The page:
Appellant’s Right Knee Disability

The Secretary concedes that remand is required with respect to appellant’s right knee disability claim because the Board failed to ensure that VA lived up to its duty to assist.16 The Court agrees. Appellant provided VA with the purported date of the in-service injury to his right knee (February 21, 1995) and named the place the incident occurred (Fort Clayton, Panama).17 He also identified the specific units to which he was attached (193D Support Battalion, 41st Area Support Group) and to which he was assigned at the time (15th Quartermaster Det., 920 S. Sam Houston Ave., Huntsville, TX 77340).18 Yet, there is no indication that VA attempted to contact these units to obtain relevant records. On remand, the Board must ensure that VA complies with its duty to assist appellant in terms of obtaining all service department records, including service treatment records and service personnel records.

The Court also concludes that the Board provided an insufficient statement of reasons or bases concerning the credibility of appellant’s statements about when he injured his right knee and when he had onset of symptoms of this injury.19 The Board noted appellant’s statements on these

11Stefl v. Nicholson, 21 Vet.App. 120, 123 (2007); see Nieves-Rodriguez v. Peake, 22 Vet.App. 295, 301 (2008).

12Nieves-Rodriguez, 22 Vet.App. at 304.

13 38 U.S.C. § 7104(d)(1); Gilbert, 1 Vet.App. at 57.

14Caluza v. Brown, 7 Vet.App. 498, 506 (1995), aff’d per curiam, 78 F.3d 604 (Fed. Cir. 1996) (table).

15Tucker v. West, 11 Vet.App. 369, 374 (1998).

16See Secretary’s Brief (Br.) at 6-7.

17 R. at 1941-42.

18Id.

19 The Secretary’s position on this issue is confusing. In the “Summary of the Argument” section of the brief, he concedes the Board erred in terms of its discussion (or lack thereof) of appellant’s credibility. See Secretary’s Br. at 6.

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points,20 but ultimately denied service connection for the right knee condition because there was no in-service event or injury.21 It is not clear how that could be the case if the Board accepted appellant’s testimony. But the Board never made a credibility determination. On remand, it must do so. If it concludes appellant is not credible, it must support its determination with a complete statement of its reason or bases.

C. Appellant’s Hypertension

The Board denied service connection for hypertension because that condition did not have a nexus to appellant’s service.22 The Board’s statement of reasons or bases for reaching this conclusion is not adequate.

First, the Board’s reasoning for relying on a February 2010 VA medical examination is insufficient. That examiner acknowledged that appellant had an episode of elevated blood pressure in service.23 She still rendered a negative nexus opinion, however. The examiner supported that conclusion by stating that “[hy]pertension should not be diagnosed based on one measurement alone.”24 The examiner is certainly correct that hypertension cannot be diagnosed for VA compensation purposes based on a single elevated blood pressure reading.25 But that requirement for diagnosis does not mean that an elevated blood pressure reading does not show the onset of symptoms during service.26 The Board did not consider this issue when assessing the adequacy of the February 2010 examination frustrating judicial review. On remand, the Board must consider this issue when determining whether it is appropriate to rely on this examination. If it can’t do so, it must ensure that it obtains medical evidence that is adequate for adjudication purposes.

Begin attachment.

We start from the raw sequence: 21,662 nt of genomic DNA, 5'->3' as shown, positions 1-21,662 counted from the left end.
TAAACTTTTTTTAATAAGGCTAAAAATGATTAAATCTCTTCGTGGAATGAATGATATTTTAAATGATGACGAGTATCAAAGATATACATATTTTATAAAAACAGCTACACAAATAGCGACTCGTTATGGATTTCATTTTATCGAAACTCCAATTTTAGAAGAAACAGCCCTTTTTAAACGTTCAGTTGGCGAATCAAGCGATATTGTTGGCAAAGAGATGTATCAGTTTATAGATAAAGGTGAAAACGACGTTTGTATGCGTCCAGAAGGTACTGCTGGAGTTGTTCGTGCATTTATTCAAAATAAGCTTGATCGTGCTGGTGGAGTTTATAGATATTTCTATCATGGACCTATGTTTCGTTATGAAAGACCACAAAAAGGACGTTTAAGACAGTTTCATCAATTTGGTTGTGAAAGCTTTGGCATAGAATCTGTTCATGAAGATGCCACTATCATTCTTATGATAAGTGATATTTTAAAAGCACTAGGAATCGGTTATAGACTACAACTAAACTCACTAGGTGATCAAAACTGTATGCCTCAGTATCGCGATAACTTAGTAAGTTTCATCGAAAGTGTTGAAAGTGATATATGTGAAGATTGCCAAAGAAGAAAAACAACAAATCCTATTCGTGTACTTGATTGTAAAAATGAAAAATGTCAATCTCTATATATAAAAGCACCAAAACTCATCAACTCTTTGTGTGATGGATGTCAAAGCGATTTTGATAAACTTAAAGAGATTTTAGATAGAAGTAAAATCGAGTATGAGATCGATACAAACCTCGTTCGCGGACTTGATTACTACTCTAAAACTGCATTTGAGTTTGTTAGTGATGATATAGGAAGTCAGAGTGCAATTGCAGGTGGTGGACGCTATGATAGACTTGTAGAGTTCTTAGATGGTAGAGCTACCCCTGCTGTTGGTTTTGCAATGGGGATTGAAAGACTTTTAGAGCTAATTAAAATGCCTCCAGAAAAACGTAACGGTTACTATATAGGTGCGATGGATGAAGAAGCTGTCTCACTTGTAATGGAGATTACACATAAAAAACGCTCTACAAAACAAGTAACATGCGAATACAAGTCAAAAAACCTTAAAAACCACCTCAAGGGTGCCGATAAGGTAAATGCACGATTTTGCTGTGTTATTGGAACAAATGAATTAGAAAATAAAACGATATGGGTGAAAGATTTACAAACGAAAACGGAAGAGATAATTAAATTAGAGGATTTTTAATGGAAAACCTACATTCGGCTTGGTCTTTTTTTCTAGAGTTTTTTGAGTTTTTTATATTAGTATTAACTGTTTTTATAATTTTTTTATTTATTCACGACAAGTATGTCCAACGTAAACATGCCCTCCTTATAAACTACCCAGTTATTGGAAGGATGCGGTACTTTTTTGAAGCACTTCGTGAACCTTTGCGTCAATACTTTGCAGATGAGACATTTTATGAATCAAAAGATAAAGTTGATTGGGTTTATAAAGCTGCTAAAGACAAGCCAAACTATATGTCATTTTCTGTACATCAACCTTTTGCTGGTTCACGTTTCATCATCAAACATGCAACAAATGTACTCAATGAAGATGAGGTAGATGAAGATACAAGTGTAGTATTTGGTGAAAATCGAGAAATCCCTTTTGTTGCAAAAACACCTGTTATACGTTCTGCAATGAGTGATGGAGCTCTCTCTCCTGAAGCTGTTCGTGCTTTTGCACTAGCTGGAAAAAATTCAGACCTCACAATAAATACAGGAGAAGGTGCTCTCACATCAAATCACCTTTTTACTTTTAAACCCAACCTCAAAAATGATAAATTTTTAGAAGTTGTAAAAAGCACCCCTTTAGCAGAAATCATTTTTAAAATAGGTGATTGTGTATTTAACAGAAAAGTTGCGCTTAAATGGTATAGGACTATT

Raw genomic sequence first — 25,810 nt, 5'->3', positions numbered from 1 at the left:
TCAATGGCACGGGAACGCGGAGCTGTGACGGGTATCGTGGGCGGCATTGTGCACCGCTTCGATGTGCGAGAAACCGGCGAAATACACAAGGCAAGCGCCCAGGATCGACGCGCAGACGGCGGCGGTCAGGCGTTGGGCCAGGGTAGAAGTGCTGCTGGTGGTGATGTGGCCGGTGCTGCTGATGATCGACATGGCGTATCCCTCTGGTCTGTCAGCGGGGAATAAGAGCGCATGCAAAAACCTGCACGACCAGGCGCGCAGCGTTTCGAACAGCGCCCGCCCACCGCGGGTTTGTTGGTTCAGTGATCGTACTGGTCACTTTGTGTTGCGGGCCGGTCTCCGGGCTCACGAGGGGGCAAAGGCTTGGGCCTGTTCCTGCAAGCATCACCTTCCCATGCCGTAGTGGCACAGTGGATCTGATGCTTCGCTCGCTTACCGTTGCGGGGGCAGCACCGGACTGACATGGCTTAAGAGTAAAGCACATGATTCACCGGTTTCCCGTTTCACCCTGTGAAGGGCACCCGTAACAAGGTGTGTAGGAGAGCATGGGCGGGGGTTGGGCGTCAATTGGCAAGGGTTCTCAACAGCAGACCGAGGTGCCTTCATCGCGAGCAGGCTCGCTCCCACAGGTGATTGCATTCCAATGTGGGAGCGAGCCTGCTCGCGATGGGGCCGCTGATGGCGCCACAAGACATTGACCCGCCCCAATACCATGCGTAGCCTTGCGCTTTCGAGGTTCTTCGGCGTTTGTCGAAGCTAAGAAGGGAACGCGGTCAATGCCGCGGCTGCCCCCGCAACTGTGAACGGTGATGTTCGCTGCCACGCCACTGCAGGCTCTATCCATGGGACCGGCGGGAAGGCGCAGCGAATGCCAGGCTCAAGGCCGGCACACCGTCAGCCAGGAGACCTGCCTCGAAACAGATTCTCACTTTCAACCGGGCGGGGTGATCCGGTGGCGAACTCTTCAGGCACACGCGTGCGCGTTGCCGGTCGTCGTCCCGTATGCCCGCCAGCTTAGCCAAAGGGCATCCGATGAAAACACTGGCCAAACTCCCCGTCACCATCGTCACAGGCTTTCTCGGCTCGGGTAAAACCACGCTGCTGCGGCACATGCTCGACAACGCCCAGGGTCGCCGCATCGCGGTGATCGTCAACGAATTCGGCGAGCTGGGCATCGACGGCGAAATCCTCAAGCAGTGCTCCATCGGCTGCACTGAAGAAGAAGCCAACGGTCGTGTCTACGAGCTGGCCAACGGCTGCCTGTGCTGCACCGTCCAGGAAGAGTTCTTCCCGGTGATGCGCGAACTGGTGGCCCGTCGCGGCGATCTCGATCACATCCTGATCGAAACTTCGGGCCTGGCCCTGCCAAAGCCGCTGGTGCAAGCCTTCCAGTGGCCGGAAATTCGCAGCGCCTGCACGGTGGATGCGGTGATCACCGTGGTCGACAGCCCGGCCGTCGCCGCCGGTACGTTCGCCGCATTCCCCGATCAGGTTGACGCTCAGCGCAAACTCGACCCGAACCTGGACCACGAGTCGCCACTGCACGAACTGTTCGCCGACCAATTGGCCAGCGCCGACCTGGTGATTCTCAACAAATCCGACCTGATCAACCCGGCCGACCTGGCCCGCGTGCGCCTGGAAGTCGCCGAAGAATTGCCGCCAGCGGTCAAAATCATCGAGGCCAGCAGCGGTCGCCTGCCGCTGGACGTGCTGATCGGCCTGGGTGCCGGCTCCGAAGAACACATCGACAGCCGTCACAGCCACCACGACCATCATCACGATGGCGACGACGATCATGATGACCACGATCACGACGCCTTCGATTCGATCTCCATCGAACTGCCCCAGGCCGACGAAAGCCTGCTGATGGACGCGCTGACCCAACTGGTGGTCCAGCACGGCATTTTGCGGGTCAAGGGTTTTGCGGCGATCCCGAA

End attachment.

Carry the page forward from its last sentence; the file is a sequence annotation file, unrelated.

Second, the Board’s statement of reasons or bases is inadequate with respect to its consideration of an alternative theory of service connection for hypertension, namely Gulf War Syndrome (GWS). During a 2017 Board hearing, the Board member asked appellant whether he However, in the argument section of the brief, he says that arguments about this issue are moot. Id. at 20-21. 20 R. at 6. 21Id. 22 R. at 10. 23 R. at 1349 (citing R. 2094). 24Id.25See 38 C.F.R. § 4.104, Diagnostic Code 7101 (2019). 26See 38 C.F.R. § 3.303(d) (2019);see also Cosman v. Principi, 3 Vet.App. 503, 505 (1992). 5 had ever obtained a medical opinion linking his hypertension with his service in the Gulf War.27Appellant responded that a “PA [physician’s assistant] at the Texas City clinic [had told him] that [his hypertension] could’ve been something to do with the Gulf War Syndrome.”28 In the decision on appeal, the Board addressed the GWS issue and, along the way, rejected appellant’s statement at the hearing. Specifically, the Board noted: The Board has also considered the [v]eteran’s law statements to include those . . . which a doctor had related to him. Although lay persons are competent to report on some issues, he is not competent to opine as to the etiology of his hypertension as he has not been shown to possess the requisite training or credentials needed to render a competent opinion as to medical diagnosis or causation.[29] The problem with the Board’s position is that it fundamentally misunderstood the nature of appellant’s statement. He was not providing his opinion about the cause of his hypertension. That would have been improper without medical expertise.30 Rather, he was conveying what a medical professional told him. That is entirely proper because a lay person is competent to “report[] a contemporaneous medical diagnosis.”31 On remand, the Board should reconsider its decision about GWS and its connection to appellant’s hypertension with a proper understanding of the meaning of appellant’s hearing testimony.

D. Appellant’s Rights on Remand

Because the Court is remanding this matter to the Board for readjudication, the Court need not address any remaining arguments now, and appellant can present them to the Board.32 On remand, appellant may submit additional evidence and argument and has 90 days to do so from the date of VA’s postremand notice.33 The Board must consider any such additional evidence or argument submitted.34 The Board must also proceed expeditiously.3527 R. at 35. 28 R. at 19. 29 R. at 10. 30See Jandreau v. Nicholson, 492 F.3d 1372, 1377 (Fed. Cir. 2007). 31Id.32Best v. Principi, 15 Vet.App. 18, 20 (2001). 33Kutscherousky v. West, 12 Vet.App. 369, 372-73 (1999) (per curiam order); see also Clark v. O’Rourke, 30 Vet.App. 92 (2018). 34Kay v. Principi, 16 Vet.App. 529, 534 (2002). 35 38 U.S.C. §§ 5109B, 7112. 6

II. CONCLUSION

After consideration of the parties’ briefs, the governing law, and a review of the record, the Court SETS ASIDE the March 9, 2018, Board decision and REMANDS this matter for further proceedings consistent with this decision.

DATED: October 22, 2019 Copies to: Glenn R. Bergmann, Esq. VA General Counsel (027)